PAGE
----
Travellers returning to the UK from Italy, Vatican City and San Marino from 04:00 BST on Sunday must self-isolate for two weeks.
The transport secretary said those returning from the Greek island of Crete will now not need to quarantine.
Italy, which is visited by large numbers of UK residents, was one of the last major countries in Europe on the safe list.
It had its highest daily count of Covid cases on Thursday, with 8,804.
The country has recorded a seven-day rate of 64 cases per 100,000 people.
A rate of 20 cases per 100,000 is the threshold above which the government considers imposing quarantine conditions.
Last week, no countries were added to the quarantine list, amid a spike in UK cases.
Changes to the government's list of destinations from which arrivals do not need to enter quarantine have typically been announced every Thursday at 17:00 BST, and implemented the following Saturday at 04:00 BST.
Announcing the news on Twitter, Grant Shapps said the implementation date would be moved to 04:00 BST on Sunday 18 October and applies UK wide.
Poland, Turkey and the Caribbean islands of Bonaire, St Eustatius and Saba were among the most recent places added to the quarantine list.
In Italy, it is mandatory to wear face coverings in indoor spaces, including shops, offices, public transport and in bars and restaurants when not seated at a table, though private homes are exempt.
Masks must also be worn in busy outdoor spaces. The country recently announced compulsory testing for anyone arriving from the UK, Netherlands, Belgium and the Czech Republic.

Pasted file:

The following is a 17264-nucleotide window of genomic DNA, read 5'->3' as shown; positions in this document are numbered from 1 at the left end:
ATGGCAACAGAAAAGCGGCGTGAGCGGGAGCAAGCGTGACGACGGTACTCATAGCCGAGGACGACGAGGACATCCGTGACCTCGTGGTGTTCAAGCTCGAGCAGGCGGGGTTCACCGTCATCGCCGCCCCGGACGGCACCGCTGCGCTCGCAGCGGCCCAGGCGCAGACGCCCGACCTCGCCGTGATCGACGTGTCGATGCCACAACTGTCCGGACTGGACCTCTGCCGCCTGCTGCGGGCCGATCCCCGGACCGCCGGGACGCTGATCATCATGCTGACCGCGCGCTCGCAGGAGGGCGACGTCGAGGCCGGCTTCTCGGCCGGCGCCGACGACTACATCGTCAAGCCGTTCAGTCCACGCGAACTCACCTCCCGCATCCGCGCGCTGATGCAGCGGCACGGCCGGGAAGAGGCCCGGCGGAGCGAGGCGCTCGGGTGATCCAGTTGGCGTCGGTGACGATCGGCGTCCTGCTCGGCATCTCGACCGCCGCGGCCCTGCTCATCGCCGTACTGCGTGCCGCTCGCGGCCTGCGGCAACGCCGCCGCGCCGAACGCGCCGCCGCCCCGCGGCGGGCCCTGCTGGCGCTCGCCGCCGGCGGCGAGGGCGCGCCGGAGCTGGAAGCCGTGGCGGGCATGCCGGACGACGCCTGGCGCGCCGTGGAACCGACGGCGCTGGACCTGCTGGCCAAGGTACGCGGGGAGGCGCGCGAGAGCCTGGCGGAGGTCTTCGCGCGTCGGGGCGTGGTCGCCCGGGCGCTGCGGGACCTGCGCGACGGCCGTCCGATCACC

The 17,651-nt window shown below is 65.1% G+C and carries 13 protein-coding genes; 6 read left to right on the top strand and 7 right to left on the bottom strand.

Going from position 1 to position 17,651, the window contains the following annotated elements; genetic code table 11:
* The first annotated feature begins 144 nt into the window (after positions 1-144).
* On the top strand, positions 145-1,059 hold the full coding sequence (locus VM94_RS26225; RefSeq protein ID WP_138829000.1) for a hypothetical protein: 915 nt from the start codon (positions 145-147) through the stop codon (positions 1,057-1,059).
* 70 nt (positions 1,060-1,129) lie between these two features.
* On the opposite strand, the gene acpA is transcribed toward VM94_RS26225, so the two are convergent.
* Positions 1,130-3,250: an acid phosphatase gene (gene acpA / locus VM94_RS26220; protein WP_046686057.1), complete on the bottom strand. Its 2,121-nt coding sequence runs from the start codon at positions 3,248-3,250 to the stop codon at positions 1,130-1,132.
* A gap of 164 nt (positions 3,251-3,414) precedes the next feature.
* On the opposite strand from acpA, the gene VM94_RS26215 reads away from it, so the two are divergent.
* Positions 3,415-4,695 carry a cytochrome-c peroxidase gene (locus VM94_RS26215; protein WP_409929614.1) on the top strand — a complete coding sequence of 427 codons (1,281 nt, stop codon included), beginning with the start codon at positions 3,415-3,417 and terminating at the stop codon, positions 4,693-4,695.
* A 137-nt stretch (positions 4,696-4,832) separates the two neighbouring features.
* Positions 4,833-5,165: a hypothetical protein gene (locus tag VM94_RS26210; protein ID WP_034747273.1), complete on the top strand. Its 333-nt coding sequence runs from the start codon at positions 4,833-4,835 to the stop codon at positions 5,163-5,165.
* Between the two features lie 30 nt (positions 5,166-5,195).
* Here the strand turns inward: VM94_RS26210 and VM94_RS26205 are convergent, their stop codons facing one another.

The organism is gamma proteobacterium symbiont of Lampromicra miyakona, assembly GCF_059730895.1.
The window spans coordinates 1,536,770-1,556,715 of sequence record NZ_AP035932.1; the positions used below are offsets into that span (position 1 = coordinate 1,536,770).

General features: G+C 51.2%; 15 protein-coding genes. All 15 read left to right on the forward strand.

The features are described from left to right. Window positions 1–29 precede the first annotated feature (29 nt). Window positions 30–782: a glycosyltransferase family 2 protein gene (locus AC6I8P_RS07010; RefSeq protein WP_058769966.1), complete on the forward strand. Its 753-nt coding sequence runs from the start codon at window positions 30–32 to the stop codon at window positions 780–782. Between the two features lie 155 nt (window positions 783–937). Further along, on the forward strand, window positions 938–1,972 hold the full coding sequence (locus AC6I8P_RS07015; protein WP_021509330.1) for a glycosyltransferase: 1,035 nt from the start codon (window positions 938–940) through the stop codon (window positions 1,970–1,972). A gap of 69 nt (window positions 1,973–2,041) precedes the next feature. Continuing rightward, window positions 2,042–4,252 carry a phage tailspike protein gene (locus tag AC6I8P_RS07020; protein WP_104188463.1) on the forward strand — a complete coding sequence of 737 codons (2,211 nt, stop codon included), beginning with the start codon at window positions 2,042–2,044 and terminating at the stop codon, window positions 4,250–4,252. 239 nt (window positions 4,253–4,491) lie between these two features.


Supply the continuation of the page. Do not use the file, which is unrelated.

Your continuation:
Italians were subject to some of the strictest lockdown measures in the world when the country became the first in Europe to be overwhelmed by the coronavirus earlier in the year.
Airlines facing a bleak winter
When the quarantine is applied to a destination, there is an immediate impact on bookings.
Only non-quarantine destinations are "in demand", according to one airline insider.
The flip side is also true.
Last week, the UK government took the Greek island of Zakynthos off its quarantine list.
Tui scheduled a flight soon after and it sold out in days.
That said, passenger numbers overall are massively suppressed due to the resurgence of the virus and the tightening of travel restrictions.
No airline is expecting a surge in bookings for this half-term.
The government has promised that passengers will, by next month, be able to pay for privately-funded Covid tests to reduce the quarantine period by a week.
Ministers are also considering allowing passengers to test before they travel into the UK and that might mean that some people arriving from at risk countries don't have to quarantine at all.
Winters are always tough for airlines. This one looks incredibly bleak and the prospect of testing to reduce the impact of quarantine is only a small glimmer of light.
Passengers arriving in the UK from at-risk countries could avoid having to quarantine under a number of options being considered by the government. Transport Secretary Grant Shapps told a travel conference the plan could involve private Covid testing or a period of self-isolation before departure.
The other option being considered by the government is a system whereby passengers would only have to self-isolate for about a week, instead of two weeks, if they were tested after that period and tested negative.
Rory Boland, editor of Which? Travel, said the government's travel corridors system has "all but collapsed with most destinations now removed from the list". He added that the travel sector was in "dire need of urgent targeted support if it is to survive the winter months" with "serious reform" needed from government.